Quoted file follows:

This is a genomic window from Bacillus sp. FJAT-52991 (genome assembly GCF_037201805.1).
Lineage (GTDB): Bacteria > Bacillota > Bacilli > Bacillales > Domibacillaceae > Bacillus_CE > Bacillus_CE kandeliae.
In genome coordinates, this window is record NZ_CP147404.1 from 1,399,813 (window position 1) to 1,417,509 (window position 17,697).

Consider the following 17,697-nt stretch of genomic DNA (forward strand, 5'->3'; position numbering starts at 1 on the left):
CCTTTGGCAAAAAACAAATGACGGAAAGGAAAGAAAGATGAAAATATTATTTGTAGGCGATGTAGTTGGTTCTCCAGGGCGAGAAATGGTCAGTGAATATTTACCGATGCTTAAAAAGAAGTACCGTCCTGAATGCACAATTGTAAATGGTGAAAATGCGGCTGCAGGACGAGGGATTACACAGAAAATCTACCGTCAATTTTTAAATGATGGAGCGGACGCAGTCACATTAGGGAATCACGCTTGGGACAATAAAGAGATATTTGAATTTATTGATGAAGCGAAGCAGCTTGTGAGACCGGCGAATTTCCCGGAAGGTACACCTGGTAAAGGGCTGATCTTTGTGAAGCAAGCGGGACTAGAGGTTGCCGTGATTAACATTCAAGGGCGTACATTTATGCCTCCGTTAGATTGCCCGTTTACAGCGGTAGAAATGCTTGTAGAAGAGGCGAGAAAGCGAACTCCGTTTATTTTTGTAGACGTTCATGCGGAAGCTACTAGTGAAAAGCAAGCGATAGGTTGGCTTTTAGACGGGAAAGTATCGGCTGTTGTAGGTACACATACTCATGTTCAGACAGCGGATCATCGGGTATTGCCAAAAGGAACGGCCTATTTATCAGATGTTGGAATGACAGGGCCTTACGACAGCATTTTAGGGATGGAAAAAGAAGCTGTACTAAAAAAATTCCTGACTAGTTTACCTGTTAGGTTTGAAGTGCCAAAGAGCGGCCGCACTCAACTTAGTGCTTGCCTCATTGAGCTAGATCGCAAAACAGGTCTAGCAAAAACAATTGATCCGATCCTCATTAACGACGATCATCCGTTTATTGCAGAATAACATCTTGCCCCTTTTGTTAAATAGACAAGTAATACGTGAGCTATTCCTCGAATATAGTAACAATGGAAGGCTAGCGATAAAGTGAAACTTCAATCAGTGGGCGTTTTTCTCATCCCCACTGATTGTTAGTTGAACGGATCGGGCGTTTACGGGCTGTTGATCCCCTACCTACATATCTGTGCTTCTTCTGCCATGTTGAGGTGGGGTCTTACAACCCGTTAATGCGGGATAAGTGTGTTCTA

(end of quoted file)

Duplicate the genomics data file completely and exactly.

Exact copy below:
This is a genomic window from Bacillus sp. FJAT-52991 (genome assembly GCF_037201805.1).
Lineage (GTDB): Bacteria > Bacillota > Bacilli > Bacillales > Domibacillaceae > Bacillus_CE > Bacillus_CE kandeliae.
In genome coordinates, this window is record NZ_CP147404.1 from 1,399,813 (window position 1) to 1,417,509 (window position 17,697).

Consider the following 17,697-nt stretch of genomic DNA (forward strand, 5'->3'; position numbering starts at 1 on the left):
CCTTTGGCAAAAAACAAATGACGGAAAGGAAAGAAAGATGAAAATATTATTTGTAGGCGATGTAGTTGGTTCTCCAGGGCGAGAAATGGTCAGTGAATATTTACCGATGCTTAAAAAGAAGTACCGTCCTGAATGCACAATTGTAAATGGTGAAAATGCGGCTGCAGGACGAGGGATTACACAGAAAATCTACCGTCAATTTTTAAATGATGGAGCGGACGCAGTCACATTAGGGAATCACGCTTGGGACAATAAAGAGATATTTGAATTTATTGATGAAGCGAAGCAGCTTGTGAGACCGGCGAATTTCCCGGAAGGTACACCTGGTAAAGGGCTGATCTTTGTGAAGCAAGCGGGACTAGAGGTTGCCGTGATTAACATTCAAGGGCGTACATTTATGCCTCCGTTAGATTGCCCGTTTACAGCGGTAGAAATGCTTGTAGAAGAGGCGAGAAAGCGAACTCCGTTTATTTTTGTAGACGTTCATGCGGAAGCTACTAGTGAAAAGCAAGCGATAGGTTGGCTTTTAGACGGGAAAGTATCGGCTGTTGTAGGTACACATACTCATGTTCAGACAGCGGATCATCGGGTATTGCCAAAAGGAACGGCCTATTTATCAGATGTTGGAATGACAGGGCCTTACGACAGCATTTTAGGGATGGAAAAAGAAGCTGTACTAAAAAAATTCCTGACTAGTTTACCTGTTAGGTTTGAAGTGCCAAAGAGCGGCCGCACTCAACTTAGTGCTTGCCTCATTGAGCTAGATCGCAAAACAGGTCTAGCAAAAACAATTGATCCGATCCTCATTAACGACGATCATCCGTTTATTGCAGAATAACATCTTGCCCCTTTTGTTAAATAGACAAGTAATACGTGAGCTATTCCTCGAATATAGTAACAATGGAAGGCTAGCGATAAAGTGAAACTTCAATCAGTGGGCGTTTTTCTCATCCCCACTGATTGTTAGTTGAACGGATCGGGCGTTTACGGGCTGTTGATCCCCTACCTACATATCTGTGCTTCTTCTGCCATGTTGAGGTGGGGTCTTACAACCCGTTAATGCGGGATAAGTGTGTTCTA